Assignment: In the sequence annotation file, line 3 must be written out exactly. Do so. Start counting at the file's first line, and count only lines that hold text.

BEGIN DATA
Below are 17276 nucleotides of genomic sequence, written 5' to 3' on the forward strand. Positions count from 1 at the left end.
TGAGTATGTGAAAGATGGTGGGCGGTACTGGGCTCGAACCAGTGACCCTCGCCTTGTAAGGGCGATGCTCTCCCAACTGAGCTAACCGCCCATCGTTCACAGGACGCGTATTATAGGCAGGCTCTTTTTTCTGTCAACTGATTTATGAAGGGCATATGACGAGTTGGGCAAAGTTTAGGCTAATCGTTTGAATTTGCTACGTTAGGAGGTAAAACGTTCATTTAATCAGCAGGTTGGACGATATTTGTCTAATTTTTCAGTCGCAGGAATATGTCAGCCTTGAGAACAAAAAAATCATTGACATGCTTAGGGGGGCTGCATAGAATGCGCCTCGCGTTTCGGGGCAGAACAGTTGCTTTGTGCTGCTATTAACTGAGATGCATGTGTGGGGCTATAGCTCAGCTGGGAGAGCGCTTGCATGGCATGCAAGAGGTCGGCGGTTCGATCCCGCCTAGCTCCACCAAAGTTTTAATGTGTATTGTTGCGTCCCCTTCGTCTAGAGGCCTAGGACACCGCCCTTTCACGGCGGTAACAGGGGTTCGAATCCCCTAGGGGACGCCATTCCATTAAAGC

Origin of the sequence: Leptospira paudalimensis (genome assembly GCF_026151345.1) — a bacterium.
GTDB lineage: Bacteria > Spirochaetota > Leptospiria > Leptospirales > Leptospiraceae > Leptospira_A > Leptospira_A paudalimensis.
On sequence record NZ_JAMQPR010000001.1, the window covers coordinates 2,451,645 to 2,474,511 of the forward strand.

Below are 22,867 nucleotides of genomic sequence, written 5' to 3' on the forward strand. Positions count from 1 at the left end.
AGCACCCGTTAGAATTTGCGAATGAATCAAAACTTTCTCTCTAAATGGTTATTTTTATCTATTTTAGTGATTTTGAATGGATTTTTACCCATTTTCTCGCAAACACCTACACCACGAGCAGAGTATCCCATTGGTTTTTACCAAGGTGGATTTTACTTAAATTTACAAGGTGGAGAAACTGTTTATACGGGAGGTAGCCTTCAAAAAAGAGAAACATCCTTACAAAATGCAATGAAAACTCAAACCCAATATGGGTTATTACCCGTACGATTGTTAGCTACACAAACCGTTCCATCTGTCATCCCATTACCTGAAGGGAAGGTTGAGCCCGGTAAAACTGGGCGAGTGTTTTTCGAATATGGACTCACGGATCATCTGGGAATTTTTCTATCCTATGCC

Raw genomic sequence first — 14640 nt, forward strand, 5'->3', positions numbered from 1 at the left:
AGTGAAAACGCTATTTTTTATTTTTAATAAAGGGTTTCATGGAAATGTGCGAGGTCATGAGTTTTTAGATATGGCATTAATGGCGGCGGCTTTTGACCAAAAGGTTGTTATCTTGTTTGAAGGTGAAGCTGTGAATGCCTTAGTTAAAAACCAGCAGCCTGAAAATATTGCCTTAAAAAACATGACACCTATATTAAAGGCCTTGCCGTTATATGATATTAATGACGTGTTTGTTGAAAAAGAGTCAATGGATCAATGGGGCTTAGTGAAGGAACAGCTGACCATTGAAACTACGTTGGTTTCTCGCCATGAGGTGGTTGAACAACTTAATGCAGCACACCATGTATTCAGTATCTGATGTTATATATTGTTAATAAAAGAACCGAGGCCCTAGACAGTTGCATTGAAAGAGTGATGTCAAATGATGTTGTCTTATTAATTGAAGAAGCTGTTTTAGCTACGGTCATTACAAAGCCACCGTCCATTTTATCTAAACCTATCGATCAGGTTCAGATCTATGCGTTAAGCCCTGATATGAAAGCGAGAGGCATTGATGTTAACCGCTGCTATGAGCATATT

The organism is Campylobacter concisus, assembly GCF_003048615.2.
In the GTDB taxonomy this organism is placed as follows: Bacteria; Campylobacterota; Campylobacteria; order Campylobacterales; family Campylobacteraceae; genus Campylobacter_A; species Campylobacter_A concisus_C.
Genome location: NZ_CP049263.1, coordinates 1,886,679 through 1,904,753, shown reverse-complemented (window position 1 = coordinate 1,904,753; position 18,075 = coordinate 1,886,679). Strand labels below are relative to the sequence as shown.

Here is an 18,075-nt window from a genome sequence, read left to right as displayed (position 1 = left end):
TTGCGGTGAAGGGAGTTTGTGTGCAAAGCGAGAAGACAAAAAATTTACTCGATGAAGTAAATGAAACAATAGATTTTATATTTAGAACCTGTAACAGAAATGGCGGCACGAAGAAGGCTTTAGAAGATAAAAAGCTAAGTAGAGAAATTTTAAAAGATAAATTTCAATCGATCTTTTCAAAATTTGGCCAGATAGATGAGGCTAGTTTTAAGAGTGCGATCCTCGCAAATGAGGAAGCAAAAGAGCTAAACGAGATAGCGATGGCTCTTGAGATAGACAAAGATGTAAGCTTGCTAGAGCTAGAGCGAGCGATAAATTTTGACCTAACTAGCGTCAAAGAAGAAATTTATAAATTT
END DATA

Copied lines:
Origin of the sequence: Leptospira paudalimensis (genome assembly GCF_026151345.1) — a bacterium.